September 22, 2016 | Imogen Clarke , Journal Development Editor

Guidelines for reviewing a clinical research paper

Clinical trials describe the methodology, implementation and results of controlled studies, usually undertaken with large patient groups. These trials are used to test whether a treatment is safe and effective, and their accurate reporting is essential to clinical research and practice. The reviewer plays a crucial role in the process, ensuring that published articles contain reliable and ethically sound research and analysis.

When reviewing a paper you should:

  • Outline the relative strengths or weaknesses of the paper
  • Offer constructive feedback
  • Remember that a referee may disagree with the author’s opinions, but should allow them to stand, provided they are consistent with the available evidence.

Step one: Answer general questions

The main factors you should provide advice on as a reviewer are the originality, presentation, relevance, and significance of the manuscript’s subject matter to the readership of the journal. Try to have the following questions in mind when you are reading the manuscript:

Quality and value

  • Is the submission original?
  • Is the research cutting edge or topical?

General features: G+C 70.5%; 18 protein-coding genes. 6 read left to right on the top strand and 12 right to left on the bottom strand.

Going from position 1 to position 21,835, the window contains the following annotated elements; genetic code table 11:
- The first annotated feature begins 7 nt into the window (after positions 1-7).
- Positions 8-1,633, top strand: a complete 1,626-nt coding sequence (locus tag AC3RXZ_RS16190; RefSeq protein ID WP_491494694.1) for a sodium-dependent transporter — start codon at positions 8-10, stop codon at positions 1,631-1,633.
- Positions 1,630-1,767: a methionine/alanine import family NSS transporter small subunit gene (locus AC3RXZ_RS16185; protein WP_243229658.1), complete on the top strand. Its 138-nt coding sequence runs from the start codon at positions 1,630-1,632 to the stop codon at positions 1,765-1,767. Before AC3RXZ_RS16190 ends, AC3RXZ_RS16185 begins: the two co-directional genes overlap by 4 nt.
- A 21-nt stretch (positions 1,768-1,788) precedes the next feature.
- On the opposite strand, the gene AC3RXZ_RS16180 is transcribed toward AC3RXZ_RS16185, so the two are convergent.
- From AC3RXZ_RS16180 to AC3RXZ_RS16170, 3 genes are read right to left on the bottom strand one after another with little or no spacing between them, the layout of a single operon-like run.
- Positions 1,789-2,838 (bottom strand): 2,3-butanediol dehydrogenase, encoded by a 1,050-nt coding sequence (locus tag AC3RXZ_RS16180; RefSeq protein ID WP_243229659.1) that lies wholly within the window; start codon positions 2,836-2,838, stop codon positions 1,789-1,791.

• Is the research sound and evidenced?
  • Does it help to expand or further research in this subject area?
  • Does it significantly build on previous work?
  • Do you feel that the significance and potential impact of the paper is high or low?


  • Does the paper fit the scope of the journal?
  • Would the paper be of interest to the readership of the journal?
  • If not, would you recommend that the author reconsiders the paper for a related or alternative journal?


  • Should it be shortened and reconsidered in another form? Each paper should be of the shortest length required to contain all useful and relevant information, and no longer.
  • Is the writing style clear and appropriate to the readership? For non-native speakers, Taylor & Francis offers English language editing services. 
  • Are all relevant accompanying data, citations, or references given by the author? Are any tables or graphics clear to read and labeled appropriately?